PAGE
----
The issue I see for the addition is if it is to meet the required egress width, 150 people need to exit through the link, into the existing building. Yes, the existing building can handle the capacity, but those 150 will need to travel more than 250' to find an exit that has an egress width to support them, even though there is another exit down the hall within 250'... it just doesn't have the egress width to support them.

Is that any better?

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cda
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is the new additon connected directly to the existing building?? or is there a walkway between the buildings put there for some other code reason or so other code requirements would not kick in???

I keep going back to if you are at the far end or in a room 250 feet from the far end of the new additon and the corridor is blocked leading to the existing building are they trying to dump more than 300 people into the stairway that is not designed to handle it???

And once again not a stair expert but play one on tv How does the I code deal with upper floors dumping people into a stairway that other floors also have to use??? like in your set up the 3rd floor 750 people is using the same stair as the 2nd floor 750 people?????

Now maybe calculate the occupant load for the far end from 250 feet to the stairwell and if it is 300 and under good see his point.

Also are they meeting the fifty per cent 1005.1???

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NJFireMarshal(Ret)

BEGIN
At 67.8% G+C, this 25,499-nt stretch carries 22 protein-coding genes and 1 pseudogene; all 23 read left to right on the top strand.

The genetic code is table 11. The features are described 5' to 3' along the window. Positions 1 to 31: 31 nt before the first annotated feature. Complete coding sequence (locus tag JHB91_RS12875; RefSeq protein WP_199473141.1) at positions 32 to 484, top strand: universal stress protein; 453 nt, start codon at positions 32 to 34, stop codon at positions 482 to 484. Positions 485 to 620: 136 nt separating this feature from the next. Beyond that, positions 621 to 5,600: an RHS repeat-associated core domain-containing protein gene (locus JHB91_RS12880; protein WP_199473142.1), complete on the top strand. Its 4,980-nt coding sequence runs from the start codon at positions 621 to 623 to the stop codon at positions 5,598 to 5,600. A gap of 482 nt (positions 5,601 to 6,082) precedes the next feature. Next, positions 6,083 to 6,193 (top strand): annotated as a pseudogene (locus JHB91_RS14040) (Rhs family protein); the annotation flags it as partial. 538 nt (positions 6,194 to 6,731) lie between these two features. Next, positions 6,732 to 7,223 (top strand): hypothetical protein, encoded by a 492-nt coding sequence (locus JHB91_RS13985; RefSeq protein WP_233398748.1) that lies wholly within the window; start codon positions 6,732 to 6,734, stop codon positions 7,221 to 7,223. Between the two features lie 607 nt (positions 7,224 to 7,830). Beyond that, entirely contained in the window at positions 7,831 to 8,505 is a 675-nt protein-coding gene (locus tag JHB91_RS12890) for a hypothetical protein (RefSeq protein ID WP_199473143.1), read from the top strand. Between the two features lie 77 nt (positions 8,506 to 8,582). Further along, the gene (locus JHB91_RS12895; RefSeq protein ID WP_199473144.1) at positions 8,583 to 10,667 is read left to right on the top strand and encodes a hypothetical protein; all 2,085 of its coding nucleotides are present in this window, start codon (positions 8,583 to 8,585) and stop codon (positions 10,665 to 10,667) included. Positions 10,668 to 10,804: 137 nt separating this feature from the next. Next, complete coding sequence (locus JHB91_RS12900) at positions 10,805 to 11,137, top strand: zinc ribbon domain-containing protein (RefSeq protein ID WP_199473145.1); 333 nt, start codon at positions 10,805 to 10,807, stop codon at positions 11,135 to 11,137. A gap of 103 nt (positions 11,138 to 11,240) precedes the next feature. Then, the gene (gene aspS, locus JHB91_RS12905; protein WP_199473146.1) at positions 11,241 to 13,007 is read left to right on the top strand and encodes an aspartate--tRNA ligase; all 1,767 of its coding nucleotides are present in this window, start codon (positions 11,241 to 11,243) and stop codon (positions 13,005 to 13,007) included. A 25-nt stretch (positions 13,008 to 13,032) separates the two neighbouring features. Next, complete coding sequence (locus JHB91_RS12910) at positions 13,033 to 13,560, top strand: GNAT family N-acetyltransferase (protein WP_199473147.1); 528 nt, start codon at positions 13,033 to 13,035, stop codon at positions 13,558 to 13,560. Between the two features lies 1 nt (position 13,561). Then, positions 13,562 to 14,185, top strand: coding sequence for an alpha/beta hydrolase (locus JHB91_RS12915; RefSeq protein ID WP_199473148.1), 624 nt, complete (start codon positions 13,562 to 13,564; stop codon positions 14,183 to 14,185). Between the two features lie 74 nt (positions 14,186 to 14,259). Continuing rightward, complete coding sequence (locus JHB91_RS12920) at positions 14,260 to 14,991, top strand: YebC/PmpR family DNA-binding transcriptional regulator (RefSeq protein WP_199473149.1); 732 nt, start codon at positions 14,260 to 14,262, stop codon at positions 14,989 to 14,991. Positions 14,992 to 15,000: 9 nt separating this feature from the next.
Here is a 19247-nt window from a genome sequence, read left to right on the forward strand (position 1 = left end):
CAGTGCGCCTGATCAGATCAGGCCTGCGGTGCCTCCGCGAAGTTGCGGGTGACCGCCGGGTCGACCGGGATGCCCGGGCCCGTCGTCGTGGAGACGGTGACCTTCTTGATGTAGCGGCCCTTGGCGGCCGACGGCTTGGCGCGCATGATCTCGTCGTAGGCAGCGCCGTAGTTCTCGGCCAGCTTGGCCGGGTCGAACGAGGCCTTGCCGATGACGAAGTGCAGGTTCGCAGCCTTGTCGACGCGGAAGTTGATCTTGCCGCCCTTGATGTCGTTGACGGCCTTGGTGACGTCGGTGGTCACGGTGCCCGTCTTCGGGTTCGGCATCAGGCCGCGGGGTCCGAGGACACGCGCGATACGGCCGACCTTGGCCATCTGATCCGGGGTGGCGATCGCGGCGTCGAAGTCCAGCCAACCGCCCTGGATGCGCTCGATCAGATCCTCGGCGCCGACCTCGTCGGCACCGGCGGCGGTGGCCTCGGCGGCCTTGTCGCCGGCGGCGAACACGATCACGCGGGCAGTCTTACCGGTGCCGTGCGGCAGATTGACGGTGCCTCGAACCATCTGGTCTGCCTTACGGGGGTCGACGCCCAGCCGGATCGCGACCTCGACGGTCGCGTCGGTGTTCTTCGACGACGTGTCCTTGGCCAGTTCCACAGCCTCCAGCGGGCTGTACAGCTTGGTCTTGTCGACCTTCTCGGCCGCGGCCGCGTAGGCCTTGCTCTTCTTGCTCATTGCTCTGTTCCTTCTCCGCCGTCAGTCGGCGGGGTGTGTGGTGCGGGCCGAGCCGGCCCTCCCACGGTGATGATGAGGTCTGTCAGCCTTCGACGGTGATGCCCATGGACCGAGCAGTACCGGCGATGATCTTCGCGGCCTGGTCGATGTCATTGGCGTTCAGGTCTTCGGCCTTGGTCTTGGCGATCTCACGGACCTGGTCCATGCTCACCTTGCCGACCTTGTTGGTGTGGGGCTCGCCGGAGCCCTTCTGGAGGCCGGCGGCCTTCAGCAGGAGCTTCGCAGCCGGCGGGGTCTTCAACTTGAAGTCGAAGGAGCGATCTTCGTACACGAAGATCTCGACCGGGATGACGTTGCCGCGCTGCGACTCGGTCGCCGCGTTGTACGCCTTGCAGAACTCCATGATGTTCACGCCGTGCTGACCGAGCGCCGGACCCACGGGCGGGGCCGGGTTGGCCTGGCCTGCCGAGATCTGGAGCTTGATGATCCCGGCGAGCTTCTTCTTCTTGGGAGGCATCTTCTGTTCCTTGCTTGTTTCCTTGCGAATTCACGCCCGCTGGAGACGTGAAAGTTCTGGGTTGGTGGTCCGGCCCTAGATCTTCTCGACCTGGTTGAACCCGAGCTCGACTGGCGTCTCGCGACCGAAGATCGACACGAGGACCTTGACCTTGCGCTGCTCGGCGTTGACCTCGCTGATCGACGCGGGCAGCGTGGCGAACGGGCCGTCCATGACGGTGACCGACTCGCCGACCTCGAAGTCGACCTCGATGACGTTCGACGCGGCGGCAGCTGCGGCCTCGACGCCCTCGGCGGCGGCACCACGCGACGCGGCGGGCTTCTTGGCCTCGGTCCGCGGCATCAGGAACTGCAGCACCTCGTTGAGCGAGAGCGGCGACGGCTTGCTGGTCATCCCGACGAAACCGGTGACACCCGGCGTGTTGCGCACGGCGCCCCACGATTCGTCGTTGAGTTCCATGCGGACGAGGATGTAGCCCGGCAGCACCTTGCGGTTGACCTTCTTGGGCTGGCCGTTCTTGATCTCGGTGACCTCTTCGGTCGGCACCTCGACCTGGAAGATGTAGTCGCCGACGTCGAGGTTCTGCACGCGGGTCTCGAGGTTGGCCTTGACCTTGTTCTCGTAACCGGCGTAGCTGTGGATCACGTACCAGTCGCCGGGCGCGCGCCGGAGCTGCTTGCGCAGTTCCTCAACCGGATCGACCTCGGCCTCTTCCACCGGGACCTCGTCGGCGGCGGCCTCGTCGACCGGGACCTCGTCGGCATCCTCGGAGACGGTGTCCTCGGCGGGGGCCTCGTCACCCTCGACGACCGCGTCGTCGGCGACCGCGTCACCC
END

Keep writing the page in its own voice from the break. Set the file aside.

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LinnArchSJT,

The first paragraph in your last description indicates the exits provided in the addition cannot handle the occupant load. That does not comply with the code for egress capacity.

The last paragraph of that description indicates that becuase the new addition does not have enough egress capacity 150 of the occupants may have to exit through the existing building and in doing so the travel distance will exceed the 250 feet maximum. That does not comply with the code for travel distance.

Have the architect provide an egress path analysis that show the intended path of travel for each area/occupant.

The analysis will visually depict the problem because it will either show that too many occupants are going to the exits in the addition, or it will show that 150 of the occupants are traveling too far.

When egress is designed/reviewed each room or space is analyzed along with the building as a whole for capacity, travel distance, common path of travel, etc. The individual rooms and spaces and the building as a whole must meet the code requirements. The designer is only looking at the building as a whole and is missing the room and space analysis portion.

The egress path analysis will provide the needed detail of the problem because it will show the intended path of travel, the number of occupants at each point along the path, the travel distance along each path and the increasing number of occupants along the path as you get closer to the intended exit.

--------------------